Salesman: "Lady you can’t g?
vrong on a brass bed”
She took the mahogany one
Bathing giirls: "Hello, there,
drandpa! How old are you.
Gagger: "Eighty”, dammit.
Two old maids were in an in
ane asylum for years, always knif
ing and knitting.
"Gee,” sighed Mayme one day!
'I wish some tall handsome man
vould 'wind his'arms about me and
queeze me until I gasp.
"Now you are talking sense,”
:rom the other, "You’ll be out of
lere in a few days.
Wants Sinking Funds Established .
By Both Carriers And Utilities.
ALLOW MORE EARNINGS <
Portion Of Earning Each Year
Should Be Set Aside To
President Roosevelt took sides ’
in a controversy that has stirred •
students of railroad finance for % _
decade by urging that the lines pro- 1
vide for the systematic retirement
_ r . i_ _ • 1 • 11. i i
jj. uivu uugc uiutuicuiiCdS Vfy kite
jstablishment of sinking funds. '
He recommended, too, that the
big public utility companies, also
faced with a huge debt burden,
follow the same course and added
the suggestion that both be helped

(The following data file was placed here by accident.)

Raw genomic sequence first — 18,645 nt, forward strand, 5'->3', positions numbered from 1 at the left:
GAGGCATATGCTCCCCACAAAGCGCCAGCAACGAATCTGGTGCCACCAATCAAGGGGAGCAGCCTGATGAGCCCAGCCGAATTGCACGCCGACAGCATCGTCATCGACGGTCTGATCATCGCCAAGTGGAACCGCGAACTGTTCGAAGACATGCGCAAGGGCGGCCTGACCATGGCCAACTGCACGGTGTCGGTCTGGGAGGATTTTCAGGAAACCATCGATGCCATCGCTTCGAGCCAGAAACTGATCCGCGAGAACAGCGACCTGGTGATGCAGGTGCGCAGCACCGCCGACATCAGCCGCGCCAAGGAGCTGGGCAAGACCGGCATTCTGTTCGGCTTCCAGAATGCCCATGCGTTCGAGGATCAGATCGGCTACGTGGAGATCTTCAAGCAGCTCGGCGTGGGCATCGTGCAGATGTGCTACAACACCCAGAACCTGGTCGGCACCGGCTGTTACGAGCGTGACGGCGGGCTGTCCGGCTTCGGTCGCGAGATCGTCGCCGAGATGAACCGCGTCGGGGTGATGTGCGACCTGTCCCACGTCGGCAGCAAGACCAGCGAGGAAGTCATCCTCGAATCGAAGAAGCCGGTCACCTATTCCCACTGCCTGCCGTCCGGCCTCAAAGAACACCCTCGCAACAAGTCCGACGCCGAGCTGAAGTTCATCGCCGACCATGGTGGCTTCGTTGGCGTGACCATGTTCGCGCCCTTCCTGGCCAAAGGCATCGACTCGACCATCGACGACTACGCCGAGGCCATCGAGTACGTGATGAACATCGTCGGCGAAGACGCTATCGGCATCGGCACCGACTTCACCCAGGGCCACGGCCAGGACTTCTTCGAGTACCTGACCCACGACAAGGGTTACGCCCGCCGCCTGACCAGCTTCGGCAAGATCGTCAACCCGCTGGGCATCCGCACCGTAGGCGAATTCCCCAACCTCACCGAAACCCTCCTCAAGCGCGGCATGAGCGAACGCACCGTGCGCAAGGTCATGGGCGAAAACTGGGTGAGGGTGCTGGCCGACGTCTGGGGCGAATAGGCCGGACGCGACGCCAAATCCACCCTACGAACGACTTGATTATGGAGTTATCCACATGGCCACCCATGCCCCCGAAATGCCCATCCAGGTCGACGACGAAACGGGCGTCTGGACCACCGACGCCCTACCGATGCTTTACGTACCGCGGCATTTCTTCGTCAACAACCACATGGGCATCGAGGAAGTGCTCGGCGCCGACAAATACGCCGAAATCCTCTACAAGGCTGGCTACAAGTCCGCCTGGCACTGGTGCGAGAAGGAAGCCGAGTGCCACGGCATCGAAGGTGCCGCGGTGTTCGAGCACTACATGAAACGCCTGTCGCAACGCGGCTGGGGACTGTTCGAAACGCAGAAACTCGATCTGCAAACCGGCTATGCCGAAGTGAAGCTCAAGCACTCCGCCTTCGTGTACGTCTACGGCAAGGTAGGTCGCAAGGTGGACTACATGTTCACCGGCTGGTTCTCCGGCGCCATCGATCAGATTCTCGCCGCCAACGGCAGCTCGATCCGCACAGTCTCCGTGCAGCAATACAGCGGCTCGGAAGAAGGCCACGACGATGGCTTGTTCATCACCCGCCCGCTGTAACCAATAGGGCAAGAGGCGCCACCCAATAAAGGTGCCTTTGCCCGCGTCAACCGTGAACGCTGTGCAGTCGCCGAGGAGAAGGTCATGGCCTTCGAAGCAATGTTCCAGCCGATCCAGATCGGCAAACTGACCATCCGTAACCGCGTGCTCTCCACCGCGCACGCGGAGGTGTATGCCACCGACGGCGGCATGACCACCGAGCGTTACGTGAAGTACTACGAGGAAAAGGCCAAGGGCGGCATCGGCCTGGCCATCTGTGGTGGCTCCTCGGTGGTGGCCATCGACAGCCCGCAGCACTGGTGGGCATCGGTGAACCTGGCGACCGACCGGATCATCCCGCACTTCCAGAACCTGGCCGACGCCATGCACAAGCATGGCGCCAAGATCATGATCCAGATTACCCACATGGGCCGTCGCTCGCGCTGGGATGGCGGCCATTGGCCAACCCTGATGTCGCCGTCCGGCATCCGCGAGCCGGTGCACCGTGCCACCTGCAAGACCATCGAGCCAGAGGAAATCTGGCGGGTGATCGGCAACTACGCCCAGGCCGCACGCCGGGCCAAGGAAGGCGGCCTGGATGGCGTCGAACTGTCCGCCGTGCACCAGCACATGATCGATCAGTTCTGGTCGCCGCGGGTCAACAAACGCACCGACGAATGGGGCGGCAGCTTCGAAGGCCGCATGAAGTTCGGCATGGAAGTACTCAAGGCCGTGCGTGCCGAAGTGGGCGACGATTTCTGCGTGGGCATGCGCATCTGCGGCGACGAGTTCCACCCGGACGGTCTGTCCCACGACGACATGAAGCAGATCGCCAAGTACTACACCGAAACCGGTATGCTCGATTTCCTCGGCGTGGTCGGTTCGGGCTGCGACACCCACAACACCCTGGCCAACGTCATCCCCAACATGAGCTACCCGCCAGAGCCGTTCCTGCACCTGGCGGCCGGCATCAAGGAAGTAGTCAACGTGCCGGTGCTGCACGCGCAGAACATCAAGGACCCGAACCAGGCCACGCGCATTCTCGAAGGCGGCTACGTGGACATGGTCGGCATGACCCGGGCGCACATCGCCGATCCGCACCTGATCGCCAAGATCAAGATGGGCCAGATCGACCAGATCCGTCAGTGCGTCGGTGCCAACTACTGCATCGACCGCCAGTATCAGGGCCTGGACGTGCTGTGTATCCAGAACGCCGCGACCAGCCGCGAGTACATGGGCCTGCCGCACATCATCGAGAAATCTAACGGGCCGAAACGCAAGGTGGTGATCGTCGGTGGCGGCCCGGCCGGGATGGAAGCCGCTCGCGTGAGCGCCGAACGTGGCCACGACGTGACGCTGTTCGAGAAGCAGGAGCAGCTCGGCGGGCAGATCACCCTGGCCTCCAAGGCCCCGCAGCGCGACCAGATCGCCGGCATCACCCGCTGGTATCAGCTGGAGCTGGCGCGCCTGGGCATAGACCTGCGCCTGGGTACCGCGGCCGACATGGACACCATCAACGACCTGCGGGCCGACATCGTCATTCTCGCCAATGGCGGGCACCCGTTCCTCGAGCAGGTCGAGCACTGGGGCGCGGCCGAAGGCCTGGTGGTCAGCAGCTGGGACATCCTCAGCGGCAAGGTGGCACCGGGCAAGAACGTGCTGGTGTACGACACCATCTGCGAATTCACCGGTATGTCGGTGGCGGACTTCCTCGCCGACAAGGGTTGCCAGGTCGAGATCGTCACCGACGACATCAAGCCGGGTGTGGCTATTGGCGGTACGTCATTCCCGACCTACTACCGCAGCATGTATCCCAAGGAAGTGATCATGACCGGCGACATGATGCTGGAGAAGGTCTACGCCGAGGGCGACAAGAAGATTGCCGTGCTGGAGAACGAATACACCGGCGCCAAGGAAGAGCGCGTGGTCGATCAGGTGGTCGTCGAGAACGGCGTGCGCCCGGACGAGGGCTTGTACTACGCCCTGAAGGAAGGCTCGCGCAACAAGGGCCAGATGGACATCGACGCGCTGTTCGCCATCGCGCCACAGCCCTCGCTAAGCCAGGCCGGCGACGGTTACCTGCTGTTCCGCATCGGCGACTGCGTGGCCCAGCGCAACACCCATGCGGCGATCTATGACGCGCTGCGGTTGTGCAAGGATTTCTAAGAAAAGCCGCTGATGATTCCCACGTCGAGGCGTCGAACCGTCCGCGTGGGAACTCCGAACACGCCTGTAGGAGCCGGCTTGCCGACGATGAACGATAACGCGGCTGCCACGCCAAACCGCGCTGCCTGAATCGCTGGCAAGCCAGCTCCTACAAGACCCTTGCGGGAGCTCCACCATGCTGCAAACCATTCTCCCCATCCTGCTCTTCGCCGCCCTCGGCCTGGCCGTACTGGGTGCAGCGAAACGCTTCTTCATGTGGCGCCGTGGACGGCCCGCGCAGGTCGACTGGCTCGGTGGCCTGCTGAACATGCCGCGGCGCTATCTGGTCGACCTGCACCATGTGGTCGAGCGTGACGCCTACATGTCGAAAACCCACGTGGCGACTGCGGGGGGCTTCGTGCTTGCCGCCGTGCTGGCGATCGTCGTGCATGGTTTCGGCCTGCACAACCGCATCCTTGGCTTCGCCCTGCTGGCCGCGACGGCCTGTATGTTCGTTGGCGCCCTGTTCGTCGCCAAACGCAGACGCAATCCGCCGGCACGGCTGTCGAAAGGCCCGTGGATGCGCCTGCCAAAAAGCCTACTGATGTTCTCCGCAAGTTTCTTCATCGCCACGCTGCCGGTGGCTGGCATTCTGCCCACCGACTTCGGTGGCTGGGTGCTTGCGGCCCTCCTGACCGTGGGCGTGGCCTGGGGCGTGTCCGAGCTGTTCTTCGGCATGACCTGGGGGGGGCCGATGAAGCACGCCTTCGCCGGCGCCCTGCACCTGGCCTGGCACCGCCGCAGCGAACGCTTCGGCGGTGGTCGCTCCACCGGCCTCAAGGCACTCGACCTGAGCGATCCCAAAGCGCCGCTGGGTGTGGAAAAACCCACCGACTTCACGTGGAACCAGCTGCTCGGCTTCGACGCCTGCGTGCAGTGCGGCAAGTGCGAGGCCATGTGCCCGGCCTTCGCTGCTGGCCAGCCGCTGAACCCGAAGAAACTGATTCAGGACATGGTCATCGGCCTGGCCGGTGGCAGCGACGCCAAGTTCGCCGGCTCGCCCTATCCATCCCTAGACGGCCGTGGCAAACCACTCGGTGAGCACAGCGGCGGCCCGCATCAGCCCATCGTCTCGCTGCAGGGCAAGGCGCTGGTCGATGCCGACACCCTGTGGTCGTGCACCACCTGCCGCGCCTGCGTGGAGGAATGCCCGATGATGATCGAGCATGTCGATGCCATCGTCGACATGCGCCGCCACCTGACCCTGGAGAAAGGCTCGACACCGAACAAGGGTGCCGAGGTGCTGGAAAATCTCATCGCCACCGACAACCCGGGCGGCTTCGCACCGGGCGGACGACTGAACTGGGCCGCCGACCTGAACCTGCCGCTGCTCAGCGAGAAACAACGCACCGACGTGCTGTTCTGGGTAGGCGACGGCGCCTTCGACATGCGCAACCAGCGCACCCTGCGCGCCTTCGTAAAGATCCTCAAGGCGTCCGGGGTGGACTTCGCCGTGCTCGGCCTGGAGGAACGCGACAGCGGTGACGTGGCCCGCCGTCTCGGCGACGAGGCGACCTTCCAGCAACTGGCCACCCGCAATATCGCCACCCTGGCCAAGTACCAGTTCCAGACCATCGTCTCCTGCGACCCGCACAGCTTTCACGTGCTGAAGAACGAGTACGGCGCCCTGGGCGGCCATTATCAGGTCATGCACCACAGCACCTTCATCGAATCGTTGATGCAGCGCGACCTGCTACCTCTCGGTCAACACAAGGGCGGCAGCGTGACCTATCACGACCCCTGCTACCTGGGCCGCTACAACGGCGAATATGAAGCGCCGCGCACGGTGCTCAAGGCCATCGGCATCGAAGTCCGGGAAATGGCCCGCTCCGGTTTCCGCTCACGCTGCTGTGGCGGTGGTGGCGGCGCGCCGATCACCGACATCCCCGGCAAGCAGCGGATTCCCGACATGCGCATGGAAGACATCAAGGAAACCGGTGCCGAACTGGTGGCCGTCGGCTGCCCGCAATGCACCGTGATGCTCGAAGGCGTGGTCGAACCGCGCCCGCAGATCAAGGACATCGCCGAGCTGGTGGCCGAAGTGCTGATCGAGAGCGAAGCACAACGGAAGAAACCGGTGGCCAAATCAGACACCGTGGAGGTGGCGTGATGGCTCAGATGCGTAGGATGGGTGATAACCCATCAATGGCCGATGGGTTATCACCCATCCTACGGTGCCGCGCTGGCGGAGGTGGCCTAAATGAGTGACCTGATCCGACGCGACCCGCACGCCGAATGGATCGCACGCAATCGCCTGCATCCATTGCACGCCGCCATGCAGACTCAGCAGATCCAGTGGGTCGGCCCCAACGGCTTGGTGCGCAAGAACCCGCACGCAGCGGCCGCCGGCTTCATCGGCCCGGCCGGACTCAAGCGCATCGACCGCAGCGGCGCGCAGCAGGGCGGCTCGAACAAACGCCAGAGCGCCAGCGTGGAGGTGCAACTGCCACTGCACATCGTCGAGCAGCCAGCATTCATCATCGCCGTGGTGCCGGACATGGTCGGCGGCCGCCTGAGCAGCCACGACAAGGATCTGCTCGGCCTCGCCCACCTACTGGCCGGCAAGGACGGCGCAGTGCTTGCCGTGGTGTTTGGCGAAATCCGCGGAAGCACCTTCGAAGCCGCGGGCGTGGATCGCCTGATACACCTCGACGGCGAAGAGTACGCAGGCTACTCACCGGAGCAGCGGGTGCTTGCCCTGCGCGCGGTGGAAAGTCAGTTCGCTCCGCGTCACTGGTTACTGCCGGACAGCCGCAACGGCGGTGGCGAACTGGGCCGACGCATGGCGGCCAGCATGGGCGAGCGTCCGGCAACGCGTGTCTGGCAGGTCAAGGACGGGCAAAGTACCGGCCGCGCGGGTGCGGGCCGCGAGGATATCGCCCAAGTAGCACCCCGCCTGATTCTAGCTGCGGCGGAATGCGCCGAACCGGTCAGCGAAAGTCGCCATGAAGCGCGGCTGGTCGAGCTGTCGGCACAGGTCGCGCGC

toward this objective by more lib
eral earning allowances from the
Interstate Commerce ciknmisskm
md state utility regulatory boards.
Such crises as those through
which many of the lines passed
last spring, some of them escaping
receivership by a scant margin, the
Chief Executive thought could be
ivoided through the sinking fund
method, aided bvo^^ot two passed
The practic^^^rge nerally fol
lowed .«r TSiTrbad financing, Mr.
Roosevelt said, is to supplant a ma
turing issue of bonds with a new
issue, making no allowance for
permanent retirement of outstand
ing. obligations. Under the sink
ing fund method, a portion of a
road’s revenues would be set aside
:ach month or year for the specific
purpose of reducing its debt.
In its recent annual report, the
interstate Commerce commission,
liscussed the sinking fund question
ariefly, asserting that it was giving
ronsideration to methods of re
versing the present trend in rail
road financing. The commission